> If this was to a BSD licensed project, then perhaps, but the GPL was 
> created to prohibit
> this closing down by an entity.
> In the end, Hyper-V will appeal to those who need Windows for other 
> stuff, not the
> general virtualization markets where VMWare is king, and there are 
> free alternatives
> (VirtualBox, KVM, ...)
>     john at netdirect.ca <mailto:john at netdirect.ca> wrote:
>          kwlug-disc-bounces at kwlug.org
>         <mailto:kwlug-disc-bounces at kwlug.org> wrote on 07/27/2009
>         08:05:31 AM:
>         > From: Raul Suarez <rarsa at yahoo.com <mailto:rarsa at yahoo.com>>
>         >
>         > Are there people really advocating not including the drivers
>         > provided?
>         >
>         > Even Richard Stallman has repeatedly said that the GPL is
>         there so
>         >  you cannot prevent anyone from using and expanding the
>         code, even
>         >  people you don't like so I think that Linus cheap shot at the
>         > "Free software" people was unnecessary and misleading.
>         >
>         > For those that think that there is a hidden purpose other than
>         > providing Hyper-v functionality, here is one possible one:
>         Destroy
>         >  the GPLed community by infighting but I guess the community has
>         > been trying to do that for a long time.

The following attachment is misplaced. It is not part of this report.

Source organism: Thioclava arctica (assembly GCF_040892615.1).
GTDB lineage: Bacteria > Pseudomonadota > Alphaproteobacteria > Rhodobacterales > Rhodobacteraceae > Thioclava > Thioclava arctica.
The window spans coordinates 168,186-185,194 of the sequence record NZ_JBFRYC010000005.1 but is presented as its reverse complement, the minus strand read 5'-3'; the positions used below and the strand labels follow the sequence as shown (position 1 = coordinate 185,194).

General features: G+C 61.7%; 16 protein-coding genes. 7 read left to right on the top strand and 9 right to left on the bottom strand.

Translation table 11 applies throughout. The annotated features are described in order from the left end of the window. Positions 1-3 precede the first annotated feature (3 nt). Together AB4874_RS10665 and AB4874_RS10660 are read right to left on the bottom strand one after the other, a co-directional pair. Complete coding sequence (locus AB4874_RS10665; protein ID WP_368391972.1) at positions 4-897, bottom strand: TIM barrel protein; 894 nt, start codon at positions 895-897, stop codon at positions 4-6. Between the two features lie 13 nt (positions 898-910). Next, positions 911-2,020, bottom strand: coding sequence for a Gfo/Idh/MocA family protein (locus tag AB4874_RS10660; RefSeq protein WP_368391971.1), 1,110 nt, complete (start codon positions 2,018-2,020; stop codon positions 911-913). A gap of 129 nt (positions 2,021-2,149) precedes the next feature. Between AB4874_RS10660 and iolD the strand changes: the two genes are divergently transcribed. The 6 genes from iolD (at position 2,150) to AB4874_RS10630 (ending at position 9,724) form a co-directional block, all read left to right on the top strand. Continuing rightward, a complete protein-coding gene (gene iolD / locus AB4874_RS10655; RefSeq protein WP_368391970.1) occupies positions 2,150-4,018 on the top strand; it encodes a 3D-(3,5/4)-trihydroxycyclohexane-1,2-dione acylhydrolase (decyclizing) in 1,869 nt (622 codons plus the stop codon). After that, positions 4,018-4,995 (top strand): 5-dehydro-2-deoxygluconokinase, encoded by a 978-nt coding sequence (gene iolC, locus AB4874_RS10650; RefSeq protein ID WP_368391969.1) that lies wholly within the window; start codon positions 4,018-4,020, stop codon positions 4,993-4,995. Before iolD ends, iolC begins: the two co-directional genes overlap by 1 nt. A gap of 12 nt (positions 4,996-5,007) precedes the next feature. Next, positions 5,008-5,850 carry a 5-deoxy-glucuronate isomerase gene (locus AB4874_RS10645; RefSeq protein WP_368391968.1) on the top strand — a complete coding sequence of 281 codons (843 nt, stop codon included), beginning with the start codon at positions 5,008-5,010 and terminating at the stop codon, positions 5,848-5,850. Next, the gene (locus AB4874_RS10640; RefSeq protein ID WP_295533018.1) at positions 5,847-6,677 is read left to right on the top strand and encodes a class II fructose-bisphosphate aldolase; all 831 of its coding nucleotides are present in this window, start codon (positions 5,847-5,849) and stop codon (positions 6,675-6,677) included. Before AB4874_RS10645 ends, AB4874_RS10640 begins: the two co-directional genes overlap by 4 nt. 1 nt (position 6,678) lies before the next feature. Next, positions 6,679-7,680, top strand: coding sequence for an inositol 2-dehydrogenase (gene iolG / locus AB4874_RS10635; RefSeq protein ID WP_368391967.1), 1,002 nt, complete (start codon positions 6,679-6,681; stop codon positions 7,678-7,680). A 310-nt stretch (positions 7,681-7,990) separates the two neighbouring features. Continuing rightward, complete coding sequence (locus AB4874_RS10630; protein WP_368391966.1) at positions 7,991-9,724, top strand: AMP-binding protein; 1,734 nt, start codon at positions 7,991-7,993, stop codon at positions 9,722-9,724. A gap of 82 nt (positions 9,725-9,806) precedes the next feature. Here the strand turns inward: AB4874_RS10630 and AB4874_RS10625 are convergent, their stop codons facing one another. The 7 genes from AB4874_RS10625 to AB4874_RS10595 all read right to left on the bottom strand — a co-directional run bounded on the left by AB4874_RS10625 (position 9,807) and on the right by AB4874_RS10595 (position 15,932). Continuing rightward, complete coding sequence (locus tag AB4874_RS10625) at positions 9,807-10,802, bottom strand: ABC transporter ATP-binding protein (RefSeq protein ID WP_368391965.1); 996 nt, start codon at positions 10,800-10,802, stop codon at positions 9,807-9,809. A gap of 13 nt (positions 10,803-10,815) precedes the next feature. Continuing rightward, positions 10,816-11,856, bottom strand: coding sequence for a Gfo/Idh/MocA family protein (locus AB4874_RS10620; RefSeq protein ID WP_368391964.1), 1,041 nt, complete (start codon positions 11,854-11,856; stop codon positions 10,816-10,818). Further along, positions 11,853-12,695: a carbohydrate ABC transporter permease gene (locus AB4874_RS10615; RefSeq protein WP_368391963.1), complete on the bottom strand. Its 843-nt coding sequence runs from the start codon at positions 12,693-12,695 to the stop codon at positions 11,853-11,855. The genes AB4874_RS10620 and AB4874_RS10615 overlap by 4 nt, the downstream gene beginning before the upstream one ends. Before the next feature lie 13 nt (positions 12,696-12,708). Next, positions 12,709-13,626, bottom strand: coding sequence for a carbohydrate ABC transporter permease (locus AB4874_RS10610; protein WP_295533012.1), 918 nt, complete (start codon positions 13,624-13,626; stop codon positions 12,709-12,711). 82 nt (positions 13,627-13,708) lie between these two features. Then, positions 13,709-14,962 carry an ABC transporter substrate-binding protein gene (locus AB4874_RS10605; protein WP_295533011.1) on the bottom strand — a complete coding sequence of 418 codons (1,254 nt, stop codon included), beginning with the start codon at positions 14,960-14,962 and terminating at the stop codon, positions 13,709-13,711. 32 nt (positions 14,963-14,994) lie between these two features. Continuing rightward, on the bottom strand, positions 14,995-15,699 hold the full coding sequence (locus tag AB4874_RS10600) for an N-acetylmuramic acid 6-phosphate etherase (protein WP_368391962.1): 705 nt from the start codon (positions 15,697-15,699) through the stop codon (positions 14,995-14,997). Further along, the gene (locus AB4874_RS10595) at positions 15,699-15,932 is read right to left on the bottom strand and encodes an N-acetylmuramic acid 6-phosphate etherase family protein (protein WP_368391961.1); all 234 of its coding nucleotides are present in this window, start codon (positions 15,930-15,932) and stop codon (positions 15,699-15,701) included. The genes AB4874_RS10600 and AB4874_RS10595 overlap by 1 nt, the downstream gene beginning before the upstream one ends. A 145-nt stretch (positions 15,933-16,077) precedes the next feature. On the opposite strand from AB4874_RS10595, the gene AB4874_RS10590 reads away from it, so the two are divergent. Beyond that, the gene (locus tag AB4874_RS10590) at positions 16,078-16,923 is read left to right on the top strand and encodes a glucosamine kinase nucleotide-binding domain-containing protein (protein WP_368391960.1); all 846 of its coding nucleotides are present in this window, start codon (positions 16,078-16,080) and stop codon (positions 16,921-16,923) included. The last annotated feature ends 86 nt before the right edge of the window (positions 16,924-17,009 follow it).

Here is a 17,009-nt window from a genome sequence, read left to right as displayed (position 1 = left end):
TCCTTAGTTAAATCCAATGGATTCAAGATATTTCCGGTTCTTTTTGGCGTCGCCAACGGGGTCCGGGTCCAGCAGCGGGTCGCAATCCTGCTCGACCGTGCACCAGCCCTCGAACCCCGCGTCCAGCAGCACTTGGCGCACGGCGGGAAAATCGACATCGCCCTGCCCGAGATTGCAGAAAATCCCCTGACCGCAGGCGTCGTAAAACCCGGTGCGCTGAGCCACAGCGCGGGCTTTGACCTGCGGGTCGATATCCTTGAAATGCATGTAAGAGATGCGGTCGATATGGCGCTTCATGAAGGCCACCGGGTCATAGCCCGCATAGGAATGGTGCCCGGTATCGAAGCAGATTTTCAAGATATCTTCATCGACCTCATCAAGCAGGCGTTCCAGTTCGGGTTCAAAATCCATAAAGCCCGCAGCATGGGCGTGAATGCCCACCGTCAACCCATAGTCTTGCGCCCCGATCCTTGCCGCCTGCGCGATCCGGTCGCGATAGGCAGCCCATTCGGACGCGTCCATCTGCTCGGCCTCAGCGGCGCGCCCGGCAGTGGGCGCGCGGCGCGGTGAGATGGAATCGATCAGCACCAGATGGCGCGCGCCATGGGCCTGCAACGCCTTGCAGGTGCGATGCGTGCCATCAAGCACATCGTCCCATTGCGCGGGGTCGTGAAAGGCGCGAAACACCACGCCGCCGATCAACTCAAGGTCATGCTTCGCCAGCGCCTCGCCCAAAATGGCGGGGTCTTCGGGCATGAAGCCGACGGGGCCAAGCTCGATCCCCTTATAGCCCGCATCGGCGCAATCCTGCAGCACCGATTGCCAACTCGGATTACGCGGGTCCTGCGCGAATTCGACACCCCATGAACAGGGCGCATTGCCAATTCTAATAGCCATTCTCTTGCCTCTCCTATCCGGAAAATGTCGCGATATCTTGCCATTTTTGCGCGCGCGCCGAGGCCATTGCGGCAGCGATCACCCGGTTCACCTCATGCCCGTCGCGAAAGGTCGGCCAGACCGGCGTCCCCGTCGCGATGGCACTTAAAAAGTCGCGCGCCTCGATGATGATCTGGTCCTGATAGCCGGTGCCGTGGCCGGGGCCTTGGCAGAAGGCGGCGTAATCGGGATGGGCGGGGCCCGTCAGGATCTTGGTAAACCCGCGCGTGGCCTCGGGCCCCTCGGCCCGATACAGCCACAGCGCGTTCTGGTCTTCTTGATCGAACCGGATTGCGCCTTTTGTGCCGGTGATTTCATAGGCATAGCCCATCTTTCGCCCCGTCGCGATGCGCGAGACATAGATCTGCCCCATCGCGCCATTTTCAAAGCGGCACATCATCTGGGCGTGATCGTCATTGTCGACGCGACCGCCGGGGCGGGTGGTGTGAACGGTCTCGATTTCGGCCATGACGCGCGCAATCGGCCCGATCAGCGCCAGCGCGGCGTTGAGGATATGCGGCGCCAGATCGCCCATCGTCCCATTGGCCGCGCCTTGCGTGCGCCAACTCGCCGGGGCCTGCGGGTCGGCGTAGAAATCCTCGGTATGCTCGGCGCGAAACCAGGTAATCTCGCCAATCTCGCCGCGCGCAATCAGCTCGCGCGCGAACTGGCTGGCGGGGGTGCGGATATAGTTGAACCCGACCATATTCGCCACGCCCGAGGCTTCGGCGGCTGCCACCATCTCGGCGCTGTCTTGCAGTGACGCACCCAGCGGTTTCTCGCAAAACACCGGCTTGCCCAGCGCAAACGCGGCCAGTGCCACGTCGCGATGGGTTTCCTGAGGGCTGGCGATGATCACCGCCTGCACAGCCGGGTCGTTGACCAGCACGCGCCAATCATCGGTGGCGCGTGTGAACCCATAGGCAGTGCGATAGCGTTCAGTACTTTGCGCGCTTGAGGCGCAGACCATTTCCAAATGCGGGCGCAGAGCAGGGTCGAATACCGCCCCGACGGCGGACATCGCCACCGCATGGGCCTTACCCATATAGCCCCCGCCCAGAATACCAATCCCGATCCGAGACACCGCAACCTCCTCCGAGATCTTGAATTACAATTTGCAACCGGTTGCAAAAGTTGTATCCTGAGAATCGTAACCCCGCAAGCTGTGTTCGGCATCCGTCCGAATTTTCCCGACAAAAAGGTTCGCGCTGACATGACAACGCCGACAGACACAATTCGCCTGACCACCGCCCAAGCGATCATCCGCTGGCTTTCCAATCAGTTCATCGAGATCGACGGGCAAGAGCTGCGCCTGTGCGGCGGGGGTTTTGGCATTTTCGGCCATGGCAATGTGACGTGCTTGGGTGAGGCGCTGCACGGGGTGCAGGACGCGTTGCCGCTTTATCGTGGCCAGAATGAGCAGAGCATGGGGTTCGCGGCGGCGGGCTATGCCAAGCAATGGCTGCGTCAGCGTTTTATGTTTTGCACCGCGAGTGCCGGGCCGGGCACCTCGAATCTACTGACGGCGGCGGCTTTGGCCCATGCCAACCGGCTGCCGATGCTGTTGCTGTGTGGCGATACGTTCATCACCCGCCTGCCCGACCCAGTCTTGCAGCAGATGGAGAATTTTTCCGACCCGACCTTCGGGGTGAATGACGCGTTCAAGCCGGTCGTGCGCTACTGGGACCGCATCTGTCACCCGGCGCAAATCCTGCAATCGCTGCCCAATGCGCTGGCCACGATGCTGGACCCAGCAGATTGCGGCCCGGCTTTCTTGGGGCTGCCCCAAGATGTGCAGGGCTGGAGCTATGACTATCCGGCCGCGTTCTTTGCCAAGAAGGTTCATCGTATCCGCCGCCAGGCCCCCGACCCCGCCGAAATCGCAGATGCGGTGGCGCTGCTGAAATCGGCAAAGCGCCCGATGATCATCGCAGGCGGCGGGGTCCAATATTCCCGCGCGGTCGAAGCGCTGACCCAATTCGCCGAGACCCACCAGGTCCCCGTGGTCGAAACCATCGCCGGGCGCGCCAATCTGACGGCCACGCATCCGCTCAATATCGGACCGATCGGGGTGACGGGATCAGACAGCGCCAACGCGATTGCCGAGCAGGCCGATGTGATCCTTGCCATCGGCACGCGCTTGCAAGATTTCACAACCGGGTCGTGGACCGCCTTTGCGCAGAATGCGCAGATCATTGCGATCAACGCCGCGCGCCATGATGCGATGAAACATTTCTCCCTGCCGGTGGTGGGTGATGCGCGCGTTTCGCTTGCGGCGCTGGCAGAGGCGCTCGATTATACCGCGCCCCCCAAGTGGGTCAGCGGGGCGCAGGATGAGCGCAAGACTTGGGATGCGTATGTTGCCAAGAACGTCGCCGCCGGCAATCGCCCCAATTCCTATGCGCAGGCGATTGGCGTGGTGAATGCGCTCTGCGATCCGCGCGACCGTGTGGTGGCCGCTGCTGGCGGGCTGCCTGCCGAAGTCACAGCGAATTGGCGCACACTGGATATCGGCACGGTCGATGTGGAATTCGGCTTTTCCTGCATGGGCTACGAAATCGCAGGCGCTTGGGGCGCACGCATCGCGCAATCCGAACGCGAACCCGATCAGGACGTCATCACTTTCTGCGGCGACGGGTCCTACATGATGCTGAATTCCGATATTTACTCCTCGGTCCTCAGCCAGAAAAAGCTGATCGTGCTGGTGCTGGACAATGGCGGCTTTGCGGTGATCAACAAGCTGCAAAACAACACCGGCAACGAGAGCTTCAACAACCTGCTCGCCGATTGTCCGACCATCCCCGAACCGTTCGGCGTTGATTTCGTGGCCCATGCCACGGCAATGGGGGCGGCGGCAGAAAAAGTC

>         >
>         > I may be naive but I take this move at face value. There are
>         good
>         > people at MS that just want their products to work well.
>          We have all grown to suspect MS of misdoings and there
>         actions have
>          reinforced our suspicions. It has become such a common
>         reaction that
>          it's easy to jump on MS for doing this. I initially did.
>          MS developed the drivers to promote it's HyperV platform and,
>         from
>          reports, initially kept the code private until a kernel developer
>          pushed to have it released. At best it's MS getting used to
>         the GPL,
>          at worst it MS trying to pull another fast one.
>          I'm still sceptical. It will take several more positive
>         actions to
>          show that this was truly well-intended from the start. Let's
>         see how
>          MS continues to integrate with open source. Hopefully it will
>          continue until we have a greater level of interoperability.
>          I for one will likely never use this kernel module. It's
>         really for
>          the MS customers who continue to choose immature products
>         (HyperV)
>          over mature ones (Xen, VMWare).
>          John Van Ostrand Net Direct Inc.
>          CTO, co-CEO 564 Weber St. N. Unit 12 map
>          Waterloo, ON N2L 5C6
>          john at netdirect.ca <mailto:john at netdirect.ca> Ph: 866-883-1172
>         ext.5102 Linux Solutions / IBM
>          Hardware Fx: 519-883-8533
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> -- 
> Khalid M. Baheyeldin
> 2bits.com <http://2bits.com>, Inc.